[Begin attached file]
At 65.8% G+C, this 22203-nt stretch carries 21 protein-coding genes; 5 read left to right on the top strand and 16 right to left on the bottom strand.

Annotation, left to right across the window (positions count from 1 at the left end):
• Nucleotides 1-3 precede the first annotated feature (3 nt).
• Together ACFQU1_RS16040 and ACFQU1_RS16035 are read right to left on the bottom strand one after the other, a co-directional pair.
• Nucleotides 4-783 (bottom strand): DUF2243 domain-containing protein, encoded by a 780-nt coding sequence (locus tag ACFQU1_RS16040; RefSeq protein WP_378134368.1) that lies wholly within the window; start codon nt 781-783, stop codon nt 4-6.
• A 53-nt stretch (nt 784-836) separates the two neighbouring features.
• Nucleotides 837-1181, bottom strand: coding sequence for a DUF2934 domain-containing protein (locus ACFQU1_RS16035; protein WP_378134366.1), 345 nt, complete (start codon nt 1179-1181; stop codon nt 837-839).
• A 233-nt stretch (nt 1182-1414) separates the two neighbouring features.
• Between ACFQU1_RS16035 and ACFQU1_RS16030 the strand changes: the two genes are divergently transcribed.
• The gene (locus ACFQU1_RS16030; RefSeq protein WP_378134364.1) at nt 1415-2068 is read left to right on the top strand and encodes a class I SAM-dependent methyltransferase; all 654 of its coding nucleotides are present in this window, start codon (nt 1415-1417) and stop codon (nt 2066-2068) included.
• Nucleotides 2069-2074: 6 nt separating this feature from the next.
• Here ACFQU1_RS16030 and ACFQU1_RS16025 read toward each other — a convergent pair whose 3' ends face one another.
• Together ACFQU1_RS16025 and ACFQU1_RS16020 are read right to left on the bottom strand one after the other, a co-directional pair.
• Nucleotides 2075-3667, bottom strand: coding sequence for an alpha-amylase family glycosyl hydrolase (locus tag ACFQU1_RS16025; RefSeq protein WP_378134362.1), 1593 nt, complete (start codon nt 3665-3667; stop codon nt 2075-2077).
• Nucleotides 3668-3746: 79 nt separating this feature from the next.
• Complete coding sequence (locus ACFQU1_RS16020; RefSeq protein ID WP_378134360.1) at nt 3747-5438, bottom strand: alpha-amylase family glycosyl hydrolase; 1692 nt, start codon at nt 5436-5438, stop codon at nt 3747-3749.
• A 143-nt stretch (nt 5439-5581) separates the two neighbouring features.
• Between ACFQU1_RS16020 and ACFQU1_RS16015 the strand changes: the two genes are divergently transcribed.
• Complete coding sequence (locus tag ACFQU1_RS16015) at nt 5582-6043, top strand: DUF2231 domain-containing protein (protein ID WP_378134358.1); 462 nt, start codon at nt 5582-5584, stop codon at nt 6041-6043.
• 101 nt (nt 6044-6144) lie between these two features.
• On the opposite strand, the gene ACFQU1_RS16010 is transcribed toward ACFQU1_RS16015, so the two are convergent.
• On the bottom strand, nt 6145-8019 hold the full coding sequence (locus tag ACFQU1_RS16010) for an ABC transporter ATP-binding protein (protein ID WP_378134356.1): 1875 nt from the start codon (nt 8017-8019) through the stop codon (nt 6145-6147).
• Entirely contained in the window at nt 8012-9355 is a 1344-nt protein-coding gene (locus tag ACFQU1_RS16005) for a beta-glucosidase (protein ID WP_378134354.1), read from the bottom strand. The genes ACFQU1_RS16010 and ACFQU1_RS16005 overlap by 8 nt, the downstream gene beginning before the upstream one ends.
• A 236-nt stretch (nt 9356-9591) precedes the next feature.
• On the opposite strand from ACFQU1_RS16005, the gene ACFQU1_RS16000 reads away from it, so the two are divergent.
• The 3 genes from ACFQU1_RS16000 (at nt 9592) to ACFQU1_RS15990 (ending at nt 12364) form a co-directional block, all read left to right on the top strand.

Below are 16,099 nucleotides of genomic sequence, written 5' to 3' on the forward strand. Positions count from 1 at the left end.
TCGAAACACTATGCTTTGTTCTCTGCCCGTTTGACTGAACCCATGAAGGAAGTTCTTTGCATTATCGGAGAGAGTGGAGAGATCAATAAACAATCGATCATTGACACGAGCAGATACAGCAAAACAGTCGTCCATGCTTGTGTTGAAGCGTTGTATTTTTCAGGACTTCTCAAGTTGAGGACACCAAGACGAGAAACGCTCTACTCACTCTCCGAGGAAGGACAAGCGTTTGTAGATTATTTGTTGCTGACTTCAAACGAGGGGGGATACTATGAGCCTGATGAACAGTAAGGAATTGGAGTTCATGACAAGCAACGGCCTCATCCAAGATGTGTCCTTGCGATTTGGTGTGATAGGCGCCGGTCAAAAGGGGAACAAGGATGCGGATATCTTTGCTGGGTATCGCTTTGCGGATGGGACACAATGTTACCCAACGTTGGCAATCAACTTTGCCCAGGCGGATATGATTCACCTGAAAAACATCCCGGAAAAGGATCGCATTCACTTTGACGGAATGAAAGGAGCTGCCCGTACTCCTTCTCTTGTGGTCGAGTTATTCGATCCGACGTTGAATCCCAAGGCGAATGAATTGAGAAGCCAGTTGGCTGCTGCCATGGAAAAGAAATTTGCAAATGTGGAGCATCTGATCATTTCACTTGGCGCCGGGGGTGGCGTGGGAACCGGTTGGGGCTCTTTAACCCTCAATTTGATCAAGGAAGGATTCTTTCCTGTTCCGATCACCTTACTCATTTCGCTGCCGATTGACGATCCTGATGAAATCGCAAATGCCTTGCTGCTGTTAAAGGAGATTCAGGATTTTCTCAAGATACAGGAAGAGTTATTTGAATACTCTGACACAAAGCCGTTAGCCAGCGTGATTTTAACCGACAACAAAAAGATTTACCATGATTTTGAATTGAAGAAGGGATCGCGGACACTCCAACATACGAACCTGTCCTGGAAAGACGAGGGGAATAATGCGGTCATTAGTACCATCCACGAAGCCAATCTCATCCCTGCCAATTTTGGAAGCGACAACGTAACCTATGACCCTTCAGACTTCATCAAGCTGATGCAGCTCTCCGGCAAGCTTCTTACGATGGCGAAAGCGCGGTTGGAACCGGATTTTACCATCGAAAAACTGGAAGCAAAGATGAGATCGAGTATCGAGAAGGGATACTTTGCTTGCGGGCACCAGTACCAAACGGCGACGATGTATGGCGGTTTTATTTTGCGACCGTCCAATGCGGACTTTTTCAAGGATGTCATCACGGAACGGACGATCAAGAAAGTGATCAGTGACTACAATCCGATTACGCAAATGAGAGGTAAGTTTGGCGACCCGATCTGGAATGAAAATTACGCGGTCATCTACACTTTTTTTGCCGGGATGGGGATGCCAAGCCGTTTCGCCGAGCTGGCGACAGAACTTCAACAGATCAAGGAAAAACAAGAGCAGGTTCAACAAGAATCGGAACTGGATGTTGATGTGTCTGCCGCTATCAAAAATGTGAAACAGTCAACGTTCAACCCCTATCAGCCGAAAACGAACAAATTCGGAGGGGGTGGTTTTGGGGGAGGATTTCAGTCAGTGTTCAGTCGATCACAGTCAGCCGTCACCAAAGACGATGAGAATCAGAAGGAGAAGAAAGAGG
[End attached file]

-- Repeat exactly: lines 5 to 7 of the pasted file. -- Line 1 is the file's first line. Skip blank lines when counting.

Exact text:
• Nucleotides 4-783 (bottom strand): DUF2243 domain-containing protein, encoded by a 780-nt coding sequence (locus tag ACFQU1_RS16040; RefSeq protein WP_378134368.1) that lies wholly within the window; start codon nt 781-783, stop codon nt 4-6.
• A 53-nt stretch (nt 784-836) separates the two neighbouring features.
• Nucleotides 837-1181, bottom strand: coding sequence for a DUF2934 domain-containing protein (locus ACFQU1_RS16035; protein WP_378134366.1), 345 nt, complete (start codon nt 1179-1181; stop codon nt 837-839).